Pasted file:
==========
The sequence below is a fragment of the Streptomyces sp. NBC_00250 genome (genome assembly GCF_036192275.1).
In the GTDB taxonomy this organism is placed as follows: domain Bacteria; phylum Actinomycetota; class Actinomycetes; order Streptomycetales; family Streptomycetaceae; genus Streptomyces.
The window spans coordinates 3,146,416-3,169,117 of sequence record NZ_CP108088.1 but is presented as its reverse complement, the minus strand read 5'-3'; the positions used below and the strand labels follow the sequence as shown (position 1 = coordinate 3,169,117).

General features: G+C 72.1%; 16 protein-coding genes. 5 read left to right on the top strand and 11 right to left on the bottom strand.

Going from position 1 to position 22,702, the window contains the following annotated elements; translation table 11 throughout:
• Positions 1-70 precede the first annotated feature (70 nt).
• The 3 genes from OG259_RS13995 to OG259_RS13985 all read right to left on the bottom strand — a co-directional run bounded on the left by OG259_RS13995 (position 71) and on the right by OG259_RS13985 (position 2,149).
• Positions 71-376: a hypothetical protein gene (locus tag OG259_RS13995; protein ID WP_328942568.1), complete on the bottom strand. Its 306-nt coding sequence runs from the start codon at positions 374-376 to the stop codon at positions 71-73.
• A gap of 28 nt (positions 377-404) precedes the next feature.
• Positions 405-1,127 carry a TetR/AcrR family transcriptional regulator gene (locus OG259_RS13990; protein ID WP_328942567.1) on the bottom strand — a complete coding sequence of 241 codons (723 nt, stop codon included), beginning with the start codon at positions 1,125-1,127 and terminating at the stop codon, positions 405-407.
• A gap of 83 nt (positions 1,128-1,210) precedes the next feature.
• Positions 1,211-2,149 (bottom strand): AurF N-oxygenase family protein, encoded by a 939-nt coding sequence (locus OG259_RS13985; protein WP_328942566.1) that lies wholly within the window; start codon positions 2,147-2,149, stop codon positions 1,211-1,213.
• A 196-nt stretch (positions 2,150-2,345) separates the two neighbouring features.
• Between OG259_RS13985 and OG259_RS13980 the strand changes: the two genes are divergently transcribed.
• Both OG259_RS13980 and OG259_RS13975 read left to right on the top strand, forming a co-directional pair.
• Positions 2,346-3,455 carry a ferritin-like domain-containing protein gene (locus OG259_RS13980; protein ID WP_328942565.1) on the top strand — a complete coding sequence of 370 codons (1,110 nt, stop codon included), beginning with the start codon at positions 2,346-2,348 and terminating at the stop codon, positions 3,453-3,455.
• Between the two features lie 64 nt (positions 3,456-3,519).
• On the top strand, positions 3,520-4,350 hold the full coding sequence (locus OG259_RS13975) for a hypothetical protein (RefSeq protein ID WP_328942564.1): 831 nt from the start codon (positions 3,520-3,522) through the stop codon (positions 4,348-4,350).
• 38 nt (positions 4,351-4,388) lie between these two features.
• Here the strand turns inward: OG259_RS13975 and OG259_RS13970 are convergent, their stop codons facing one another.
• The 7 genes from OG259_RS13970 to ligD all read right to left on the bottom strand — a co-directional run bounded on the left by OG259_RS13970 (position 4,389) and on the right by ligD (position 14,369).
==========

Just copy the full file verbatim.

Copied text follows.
The sequence below is a fragment of the Streptomyces sp. NBC_00250 genome (genome assembly GCF_036192275.1).
In the GTDB taxonomy this organism is placed as follows: domain Bacteria; phylum Actinomycetota; class Actinomycetes; order Streptomycetales; family Streptomycetaceae; genus Streptomyces.
The window spans coordinates 3,146,416-3,169,117 of sequence record NZ_CP108088.1 but is presented as its reverse complement, the minus strand read 5'-3'; the positions used below and the strand labels follow the sequence as shown (position 1 = coordinate 3,169,117).

General features: G+C 72.1%; 16 protein-coding genes. 5 read left to right on the top strand and 11 right to left on the bottom strand.

Going from position 1 to position 22,702, the window contains the following annotated elements; translation table 11 throughout:
• Positions 1-70 precede the first annotated feature (70 nt).
• The 3 genes from OG259_RS13995 to OG259_RS13985 all read right to left on the bottom strand — a co-directional run bounded on the left by OG259_RS13995 (position 71) and on the right by OG259_RS13985 (position 2,149).
• Positions 71-376: a hypothetical protein gene (locus tag OG259_RS13995; protein ID WP_328942568.1), complete on the bottom strand. Its 306-nt coding sequence runs from the start codon at positions 374-376 to the stop codon at positions 71-73.
• A gap of 28 nt (positions 377-404) precedes the next feature.
• Positions 405-1,127 carry a TetR/AcrR family transcriptional regulator gene (locus OG259_RS13990; protein ID WP_328942567.1) on the bottom strand — a complete coding sequence of 241 codons (723 nt, stop codon included), beginning with the start codon at positions 1,125-1,127 and terminating at the stop codon, positions 405-407.
• A gap of 83 nt (positions 1,128-1,210) precedes the next feature.
• Positions 1,211-2,149 (bottom strand): AurF N-oxygenase family protein, encoded by a 939-nt coding sequence (locus OG259_RS13985; protein WP_328942566.1) that lies wholly within the window; start codon positions 2,147-2,149, stop codon positions 1,211-1,213.
• A 196-nt stretch (positions 2,150-2,345) separates the two neighbouring features.
• Between OG259_RS13985 and OG259_RS13980 the strand changes: the two genes are divergently transcribed.
• Both OG259_RS13980 and OG259_RS13975 read left to right on the top strand, forming a co-directional pair.
• Positions 2,346-3,455 carry a ferritin-like domain-containing protein gene (locus OG259_RS13980; protein ID WP_328942565.1) on the top strand — a complete coding sequence of 370 codons (1,110 nt, stop codon included), beginning with the start codon at positions 2,346-2,348 and terminating at the stop codon, positions 3,453-3,455.
• Between the two features lie 64 nt (positions 3,456-3,519).
• On the top strand, positions 3,520-4,350 hold the full coding sequence (locus OG259_RS13975) for a hypothetical protein (RefSeq protein ID WP_328942564.1): 831 nt from the start codon (positions 3,520-3,522) through the stop codon (positions 4,348-4,350).
• 38 nt (positions 4,351-4,388) lie between these two features.
• Here the strand turns inward: OG259_RS13975 and OG259_RS13970 are convergent, their stop codons facing one another.
• The 7 genes from OG259_RS13970 to ligD all read right to left on the bottom strand — a co-directional run bounded on the left by OG259_RS13970 (position 4,389) and on the right by ligD (position 14,369).